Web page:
Telehealth helps Berkshire doctors with key virus relief effort: Keeping people healthy
One doctor worries about an elderly patient suddenly alone and unable to hold a funeral for her husband. Another fears for his patients with diabetes, hypertension and other chronic conditions that quickly could take a turn.
As the coronavirus crisis drags on, the need to care for patients only increases — yet, physical access to patients slips away as doctors try to reduce exposure at their practices. And social distancing measures promise to be in place for at least several more weeks.
So, doctors are turning to telehealth appointments, which provide a virtual means of checking up on patients through remote means — typically engaging via online video or even a simple phone call.
Telehealth allows a more-accessible path toward keeping patients healthy and reducing their chances of hospitalization, doctors say.
"People with multiple medical conditions can't afford to go that long without seeing their physicians," said Dr. Thomas Consolati of Suburban Internal Medicine in Lee.
Patients with underlying health conditions like diabetes, lung, heart and kidney disease require more regular care, he said.
"We know from the experience we have so far with coronavirus that people with those conditions tend to do worse if they get [the] coronavirus," he said.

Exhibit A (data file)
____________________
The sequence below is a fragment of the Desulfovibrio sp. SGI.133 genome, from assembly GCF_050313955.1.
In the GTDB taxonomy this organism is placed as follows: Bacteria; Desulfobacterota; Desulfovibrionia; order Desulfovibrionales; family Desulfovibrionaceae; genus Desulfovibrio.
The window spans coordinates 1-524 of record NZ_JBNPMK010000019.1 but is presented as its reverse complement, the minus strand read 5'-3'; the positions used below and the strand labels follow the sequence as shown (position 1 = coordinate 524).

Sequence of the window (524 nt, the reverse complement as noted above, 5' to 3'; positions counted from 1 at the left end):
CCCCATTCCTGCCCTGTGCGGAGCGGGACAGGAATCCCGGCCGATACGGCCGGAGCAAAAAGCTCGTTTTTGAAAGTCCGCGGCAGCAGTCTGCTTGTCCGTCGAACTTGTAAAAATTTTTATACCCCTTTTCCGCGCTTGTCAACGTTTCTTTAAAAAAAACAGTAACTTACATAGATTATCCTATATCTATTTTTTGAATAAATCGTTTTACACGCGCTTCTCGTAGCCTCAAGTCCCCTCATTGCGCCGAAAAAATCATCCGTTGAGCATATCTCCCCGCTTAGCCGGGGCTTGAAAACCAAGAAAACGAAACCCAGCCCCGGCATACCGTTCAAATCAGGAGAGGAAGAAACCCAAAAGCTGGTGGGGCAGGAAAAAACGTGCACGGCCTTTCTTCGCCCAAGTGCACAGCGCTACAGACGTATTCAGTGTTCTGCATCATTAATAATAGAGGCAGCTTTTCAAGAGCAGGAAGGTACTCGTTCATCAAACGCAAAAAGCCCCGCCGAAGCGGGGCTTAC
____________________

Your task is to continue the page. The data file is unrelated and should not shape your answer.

But, even without the virus, he said, "those are conditions that, if you don't stay on top of, they deteriorate quickly."
He said it's important for their health, and the health of the community — hospitalizations during an outbreak would place a strain on an already-stressed hospital system.
Telehealth appointments, which are covered by insurance companies just like an office visit, are easy to do, doctors say.
Patients must simply call their doctors' offices like they normally do, and administrative staff will talk them through the process of downloading and using apps like Zoom, Skype and FaceTime.
They need to have access to a smartphone, tablet or a computer with a camera.
During the visit, doctors can talk patients through symptoms — and they have access to medical records on their computer screen during the process. They can order labs and prescribe medicines based on their observations, just as they do during regular checkups.
"It's certainly not as productive as a face-to-face visit, but it's pretty close," Consolati said. "It's pretty close for most issues, especially chronic issues that we've together been managing for a while."
Patients seem to enjoy the telehealth visits during this isolated time, Consolati said, and it's fun for him, too, to get to see his patients in their homes with their loved ones.
"You actually get to see a little bit of the patient that you wouldn't get to see normally," he said.
When in-person appointments are unwise, medical professionals said, telehealth visits show patients that "we're here."
Joanne Warren of Dalton Medical Associates said telehealth also can offer doctors a chance to soothe during this stressful time.
"This is a time when people are upset," she said. "They're overeating, as we all are."
Stress eating does not bode well for people fighting conditions like hypertension, diabetes and obesity.